What a contrast.
Two years ago, greater Geelong was gripped by drought, storages were down to 27 per cent and the rainfall outlook was grim.
Today, reservoirs are full or near capacity, the most productive water harvesting period (spring) is about to begin and several new water sources are almost in the pipeline, literally.
But is it enough? Does the Geelong region have sufficient water to meet the demands of one of the fastest growing areas in Victoria? Will it avoid harsh restrictions in the future when drought will inevitably return?
If major projects currently underway – and they are the biggest in Barwon Water's history – are successfully completed, then the answer is yes.
The sustainable management of water resources is complex; there are many and quite diverse factors to consider in providing water for the present and securing it for the future.
We must protect existing reserves, find new sources, develop alternatives and use water smarter. Add the important ingredient of environmental management into the mix and you begin to appreciate the challenges involved.
Barwon Water is in the unique position of having a flexible and diversified supply system, including surface storages, groundwater, conservation initiatives and recycling.
The latter is an increasingly important element in future planning; indeed, we are on the cusp of a recycled water revolution that will change the way we manage water resources in the future.
Barwon Water is committed to increasing water recycling to 25 per cent by 2015 as it creates liveable, sustainable communities across the region.
It is well on the way to achieving that target with the new Northern Water Plant, which will save 5 per cent of Geelong's current consumption, and a new recycled water plant at Black Rock that will service the growth corridor of Armstrong Creek and Torquay north.
New technology also will make a significant contribution in the pursuit of water security. Sewer mining, where sewage near the source is treated and converted into quality recycled water for purposes such as irrigation is one option.
Another is ASR - or aquifer storage and recovery - where water, notably stormwater and recycled water is stored underground, treated via natural processes and used later for non-potable purposes.
Barwon Water is also investigating a number of stormwater harvesting opportunities. At the same time, we are investing heavily in capital projects to ensure we have ample water and can continue to provide safe, reliable sewerage services over a 50-year planning horizon.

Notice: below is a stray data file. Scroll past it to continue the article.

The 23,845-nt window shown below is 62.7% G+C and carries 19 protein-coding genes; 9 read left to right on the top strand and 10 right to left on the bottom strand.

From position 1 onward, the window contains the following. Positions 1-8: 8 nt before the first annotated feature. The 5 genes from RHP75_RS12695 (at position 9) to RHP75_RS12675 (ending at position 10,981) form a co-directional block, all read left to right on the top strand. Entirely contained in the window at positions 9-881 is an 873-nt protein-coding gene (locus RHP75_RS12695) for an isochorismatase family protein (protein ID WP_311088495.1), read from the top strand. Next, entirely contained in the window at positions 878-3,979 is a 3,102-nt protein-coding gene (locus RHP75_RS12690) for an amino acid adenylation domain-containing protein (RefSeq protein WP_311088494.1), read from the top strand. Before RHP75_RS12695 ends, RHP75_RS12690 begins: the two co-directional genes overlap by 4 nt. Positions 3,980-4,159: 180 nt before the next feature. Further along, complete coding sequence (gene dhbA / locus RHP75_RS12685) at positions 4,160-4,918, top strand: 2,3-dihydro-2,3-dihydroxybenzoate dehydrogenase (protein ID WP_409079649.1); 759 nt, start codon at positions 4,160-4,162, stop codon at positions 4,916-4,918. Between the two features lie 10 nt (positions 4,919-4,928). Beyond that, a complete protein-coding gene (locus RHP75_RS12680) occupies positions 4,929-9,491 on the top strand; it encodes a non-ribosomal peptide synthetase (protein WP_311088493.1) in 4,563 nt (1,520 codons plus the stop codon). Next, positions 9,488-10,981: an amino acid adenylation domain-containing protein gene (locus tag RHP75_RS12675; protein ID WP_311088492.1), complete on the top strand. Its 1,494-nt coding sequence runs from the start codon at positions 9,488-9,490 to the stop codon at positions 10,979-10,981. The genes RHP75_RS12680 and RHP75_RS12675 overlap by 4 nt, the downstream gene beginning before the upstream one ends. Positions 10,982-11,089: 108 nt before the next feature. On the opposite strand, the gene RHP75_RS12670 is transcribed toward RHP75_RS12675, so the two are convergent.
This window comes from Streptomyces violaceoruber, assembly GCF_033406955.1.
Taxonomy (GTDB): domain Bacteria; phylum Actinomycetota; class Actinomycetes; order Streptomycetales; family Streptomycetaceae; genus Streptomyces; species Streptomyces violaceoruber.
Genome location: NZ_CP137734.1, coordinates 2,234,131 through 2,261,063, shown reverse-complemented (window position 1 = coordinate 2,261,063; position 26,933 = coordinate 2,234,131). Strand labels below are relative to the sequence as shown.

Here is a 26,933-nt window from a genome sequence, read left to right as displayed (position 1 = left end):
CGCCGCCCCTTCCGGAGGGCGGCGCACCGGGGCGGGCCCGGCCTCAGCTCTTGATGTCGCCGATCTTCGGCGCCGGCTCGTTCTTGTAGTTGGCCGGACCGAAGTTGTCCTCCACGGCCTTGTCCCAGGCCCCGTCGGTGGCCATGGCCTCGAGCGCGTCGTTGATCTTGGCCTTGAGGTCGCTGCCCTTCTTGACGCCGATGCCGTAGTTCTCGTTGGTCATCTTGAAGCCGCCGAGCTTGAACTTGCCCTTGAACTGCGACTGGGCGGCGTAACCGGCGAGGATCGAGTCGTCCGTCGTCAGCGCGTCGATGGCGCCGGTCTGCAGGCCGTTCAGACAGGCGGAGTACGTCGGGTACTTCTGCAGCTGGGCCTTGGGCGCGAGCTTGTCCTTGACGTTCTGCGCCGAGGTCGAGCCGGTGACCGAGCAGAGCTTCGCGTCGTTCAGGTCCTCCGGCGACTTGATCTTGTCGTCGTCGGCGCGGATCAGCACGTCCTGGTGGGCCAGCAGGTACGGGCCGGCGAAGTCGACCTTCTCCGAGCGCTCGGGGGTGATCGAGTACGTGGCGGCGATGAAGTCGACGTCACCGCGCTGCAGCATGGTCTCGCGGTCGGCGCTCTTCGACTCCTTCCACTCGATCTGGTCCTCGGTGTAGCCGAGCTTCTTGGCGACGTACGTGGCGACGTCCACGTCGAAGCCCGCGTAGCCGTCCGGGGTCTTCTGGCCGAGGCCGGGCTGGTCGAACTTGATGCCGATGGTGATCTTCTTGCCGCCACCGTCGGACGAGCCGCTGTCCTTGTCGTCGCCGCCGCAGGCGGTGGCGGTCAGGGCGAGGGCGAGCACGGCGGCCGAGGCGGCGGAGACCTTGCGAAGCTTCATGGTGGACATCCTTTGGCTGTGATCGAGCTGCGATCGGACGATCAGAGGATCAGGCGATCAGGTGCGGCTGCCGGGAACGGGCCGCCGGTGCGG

But there is a further factor integral to meeting growth and demand.
We should not under-estimate the role the community will play in guaranteeing water for this generation, the next and the next.
During the recent drought, the worst on record, customers saved a staggering 45,300 million litres of drinking water, more than 13,200 million litres better than expected. To put this in perspective, that is equivalent to the capacity of West Barwon Reservoir – twice over!
I have quoted the following statistics to business and community groups many times, but they are worth repeating.
In 1983, the year of Ash Wednesday, regional demand topped 40,000 million litres. The population at that time was around 163,000. Last financial year, total consumption was 27,500 million litres with the region supporting 285,400 residents.
In 2010/2011, consumption per person per day was approximately 152 litres; five years ago it was 215 litres and 10 years ago 235 litres.
Restrictions aside, these figures prove conclusively that a raft of conservation initiatives systematically introduced in the region over time has delivered.
But they are also testament to a change in community behaviour. People today have a greater appreciation and understanding of the importance of water in their business and personal lives.
While staged restrictions have been removed in greater Geelong, a Permanent Water Saving Plan applies. The plan is a derivative of basic water saving measures first developed by Barwon Water and subsequently embraced by government. They make good, practical sense.
A return to harsh restrictions is highly unlikely given record investment in infrastructure, the introduction of new water sources and the use of advanced technologies in further diversifying our supply.
But credit also must go to the community; their contribution was a significant turning point in how we managed the drought and will be a significant factor in our planning for the future.
By Michael Malouf, Managing Director